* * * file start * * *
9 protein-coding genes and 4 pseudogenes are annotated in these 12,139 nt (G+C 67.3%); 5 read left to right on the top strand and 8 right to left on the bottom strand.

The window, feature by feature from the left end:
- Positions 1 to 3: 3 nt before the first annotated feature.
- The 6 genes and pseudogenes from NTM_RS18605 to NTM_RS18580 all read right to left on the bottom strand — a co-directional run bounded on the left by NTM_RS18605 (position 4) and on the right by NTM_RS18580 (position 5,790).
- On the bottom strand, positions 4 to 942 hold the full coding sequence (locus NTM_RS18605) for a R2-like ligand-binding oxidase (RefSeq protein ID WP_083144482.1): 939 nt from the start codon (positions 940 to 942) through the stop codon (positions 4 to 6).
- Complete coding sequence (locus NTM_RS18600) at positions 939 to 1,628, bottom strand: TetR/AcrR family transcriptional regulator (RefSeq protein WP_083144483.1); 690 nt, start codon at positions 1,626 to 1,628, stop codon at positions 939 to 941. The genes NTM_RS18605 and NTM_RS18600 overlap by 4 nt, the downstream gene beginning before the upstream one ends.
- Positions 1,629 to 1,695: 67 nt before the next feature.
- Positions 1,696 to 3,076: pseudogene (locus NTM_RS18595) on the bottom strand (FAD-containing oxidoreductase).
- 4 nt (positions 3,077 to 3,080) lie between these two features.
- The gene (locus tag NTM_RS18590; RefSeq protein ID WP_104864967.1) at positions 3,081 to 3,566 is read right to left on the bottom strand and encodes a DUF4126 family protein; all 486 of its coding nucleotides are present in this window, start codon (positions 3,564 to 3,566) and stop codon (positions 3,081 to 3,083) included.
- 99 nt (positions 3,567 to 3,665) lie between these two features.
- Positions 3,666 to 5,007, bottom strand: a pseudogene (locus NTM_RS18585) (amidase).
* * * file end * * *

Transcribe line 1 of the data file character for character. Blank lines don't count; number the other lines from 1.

9 protein-coding genes and 4 pseudogenes are annotated in these 12,139 nt (G+C 67.3%); 5 read left to right on the top strand and 8 right to left on the bottom strand.